The implementation of a collection system can also vary dramatically based on what NoSQL data pattern you use. Key-value stores have several methods to group similar items based on attributes in their keys. Graph stores associate one or more group identifiers with each triple. Big Data systems use column families to group similar columns. Document stores use a concept of document collection. Let’s take a look at some examples used by key-value stores.
One approach to grouping items is to have two key-value data types: the first called resources keys and the second a collection keys. We can use collection keys to store a list of keys that are in a collection. This structure allows you to store a resource in multiple collections and also to store collections within collections.
Using this design poses some complex issues that require careful thought and planning about what should be done with a resource if it is in more than one collection and one of the collections is deleted. Should all resources in a collection automatically be deleted?
To simplify this process and subsequent design decisions, key-value systems can include the concept of creating collection hierarchies and require that a resource be in one and only one collection. The result is that the path to a resource is essentially a distinct key for retrieval. Also known as a simple document hierarchy, the familiar concept of folders and documents resonate well with end users.
Once we have established the concept of a collection hierarchy in a key, we can use it to perform many functions on groups of key-value pairs, for example:
- Associate metadata with a collection (in other words, who created the collection, when it was created, the last time it was modified and who last modified the collection).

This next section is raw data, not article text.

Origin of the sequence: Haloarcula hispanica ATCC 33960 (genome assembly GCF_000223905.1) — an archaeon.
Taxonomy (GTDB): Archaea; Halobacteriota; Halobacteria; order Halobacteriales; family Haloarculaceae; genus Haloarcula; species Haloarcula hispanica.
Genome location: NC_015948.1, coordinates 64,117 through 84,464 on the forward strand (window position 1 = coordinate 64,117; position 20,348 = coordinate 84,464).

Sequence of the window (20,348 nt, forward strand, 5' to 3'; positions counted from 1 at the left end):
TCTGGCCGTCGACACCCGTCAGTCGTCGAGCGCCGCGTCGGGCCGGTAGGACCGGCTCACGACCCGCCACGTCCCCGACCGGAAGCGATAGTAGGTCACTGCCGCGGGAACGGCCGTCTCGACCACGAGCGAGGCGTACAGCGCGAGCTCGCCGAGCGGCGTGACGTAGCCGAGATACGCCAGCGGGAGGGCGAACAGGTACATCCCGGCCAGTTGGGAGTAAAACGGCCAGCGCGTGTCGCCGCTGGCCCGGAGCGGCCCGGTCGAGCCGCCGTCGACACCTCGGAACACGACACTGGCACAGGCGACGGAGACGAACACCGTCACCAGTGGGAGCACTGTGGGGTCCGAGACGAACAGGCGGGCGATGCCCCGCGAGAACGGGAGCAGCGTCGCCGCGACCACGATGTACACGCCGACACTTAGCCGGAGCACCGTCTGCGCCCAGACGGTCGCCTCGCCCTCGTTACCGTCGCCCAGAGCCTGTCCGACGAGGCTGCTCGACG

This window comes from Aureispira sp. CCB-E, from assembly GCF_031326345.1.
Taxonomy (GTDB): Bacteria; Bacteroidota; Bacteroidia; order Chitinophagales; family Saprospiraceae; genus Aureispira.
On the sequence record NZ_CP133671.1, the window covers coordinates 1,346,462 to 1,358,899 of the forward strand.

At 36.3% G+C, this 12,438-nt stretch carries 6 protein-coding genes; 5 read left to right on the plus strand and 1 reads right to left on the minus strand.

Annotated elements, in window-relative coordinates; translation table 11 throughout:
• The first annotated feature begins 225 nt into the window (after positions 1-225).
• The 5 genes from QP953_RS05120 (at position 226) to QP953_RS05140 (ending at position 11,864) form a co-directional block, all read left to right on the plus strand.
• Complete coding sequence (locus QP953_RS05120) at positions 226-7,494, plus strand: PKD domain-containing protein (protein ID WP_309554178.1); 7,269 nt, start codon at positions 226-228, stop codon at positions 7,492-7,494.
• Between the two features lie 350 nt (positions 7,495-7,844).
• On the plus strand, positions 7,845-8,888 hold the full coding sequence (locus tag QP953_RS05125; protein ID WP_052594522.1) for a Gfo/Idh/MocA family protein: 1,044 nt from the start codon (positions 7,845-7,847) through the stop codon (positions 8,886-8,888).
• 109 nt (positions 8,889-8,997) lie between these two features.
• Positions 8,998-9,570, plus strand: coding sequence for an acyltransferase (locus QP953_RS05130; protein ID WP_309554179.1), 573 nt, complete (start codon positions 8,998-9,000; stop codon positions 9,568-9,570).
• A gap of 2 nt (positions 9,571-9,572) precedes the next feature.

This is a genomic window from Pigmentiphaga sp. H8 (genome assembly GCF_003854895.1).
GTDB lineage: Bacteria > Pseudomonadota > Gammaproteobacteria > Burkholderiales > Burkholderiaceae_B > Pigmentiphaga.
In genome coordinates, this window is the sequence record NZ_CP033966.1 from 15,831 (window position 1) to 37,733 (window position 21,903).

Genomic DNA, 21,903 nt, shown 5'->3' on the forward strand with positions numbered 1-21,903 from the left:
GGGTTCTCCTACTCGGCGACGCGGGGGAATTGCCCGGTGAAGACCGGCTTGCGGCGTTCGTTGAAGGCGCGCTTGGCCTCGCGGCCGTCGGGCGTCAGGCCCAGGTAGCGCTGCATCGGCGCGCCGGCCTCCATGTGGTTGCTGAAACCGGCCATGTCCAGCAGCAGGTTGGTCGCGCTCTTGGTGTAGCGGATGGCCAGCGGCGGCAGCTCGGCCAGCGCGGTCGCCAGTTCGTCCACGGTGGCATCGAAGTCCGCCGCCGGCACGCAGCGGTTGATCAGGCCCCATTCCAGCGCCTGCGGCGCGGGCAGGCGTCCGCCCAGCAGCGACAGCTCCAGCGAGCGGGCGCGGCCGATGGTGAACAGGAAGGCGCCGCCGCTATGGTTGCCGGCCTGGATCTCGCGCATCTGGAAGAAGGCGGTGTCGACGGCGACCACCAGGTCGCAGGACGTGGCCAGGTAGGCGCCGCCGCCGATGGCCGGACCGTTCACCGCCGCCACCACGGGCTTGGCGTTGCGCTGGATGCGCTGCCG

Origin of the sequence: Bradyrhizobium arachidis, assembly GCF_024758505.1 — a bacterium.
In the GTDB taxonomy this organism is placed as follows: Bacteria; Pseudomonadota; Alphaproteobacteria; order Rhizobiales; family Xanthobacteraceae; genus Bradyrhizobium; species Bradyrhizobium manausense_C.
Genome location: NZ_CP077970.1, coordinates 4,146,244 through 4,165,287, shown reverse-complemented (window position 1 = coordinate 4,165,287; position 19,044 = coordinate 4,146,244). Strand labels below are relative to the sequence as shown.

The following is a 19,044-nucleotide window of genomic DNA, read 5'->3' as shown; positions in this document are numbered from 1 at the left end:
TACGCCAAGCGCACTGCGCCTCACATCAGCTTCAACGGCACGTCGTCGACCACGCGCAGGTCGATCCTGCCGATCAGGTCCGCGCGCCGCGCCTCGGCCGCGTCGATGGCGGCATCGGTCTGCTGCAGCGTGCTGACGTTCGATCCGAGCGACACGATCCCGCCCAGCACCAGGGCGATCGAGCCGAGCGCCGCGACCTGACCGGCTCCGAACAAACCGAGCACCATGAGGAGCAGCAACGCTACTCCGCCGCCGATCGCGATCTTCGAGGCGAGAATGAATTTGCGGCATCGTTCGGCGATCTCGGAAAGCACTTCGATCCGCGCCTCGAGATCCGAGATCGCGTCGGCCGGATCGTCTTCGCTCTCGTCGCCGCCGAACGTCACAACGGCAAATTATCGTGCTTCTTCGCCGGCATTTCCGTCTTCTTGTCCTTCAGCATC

- Give the collection owner, group, and associate access rights to the owner group and other users in the same way UNIX file systems use permissions.
- Create an access control permission structure on a collection, allowing only users with specific privileges the ability to read or modify the items within the collection.
- Create tools to upload and/or download a group of items into a collection.
- Set up systems that compress and archive collections if they have not been accessed for a specific period of time.
If you’re thinking “That sounds a lot like a file system!” you’re right. The concept of associating metadata with collections is universal, and many file systems and document management systems use concepts very similar to key-value stores as part of their core infrastructure.
Each data architecture pattern is useful for classifying many commercial and open-source products and understanding their core strengths and weaknesses. The challenge is that many real-world systems rarely fit into a single category. They may start with a single pattern but then so many features and plug-ins are added they become difficult to put neatly into a single classification system. Many products that began as a simple key-value store have many features common to Bigtable stores. So it is best to treat these patterns as guidelines rather than rigid classification rules.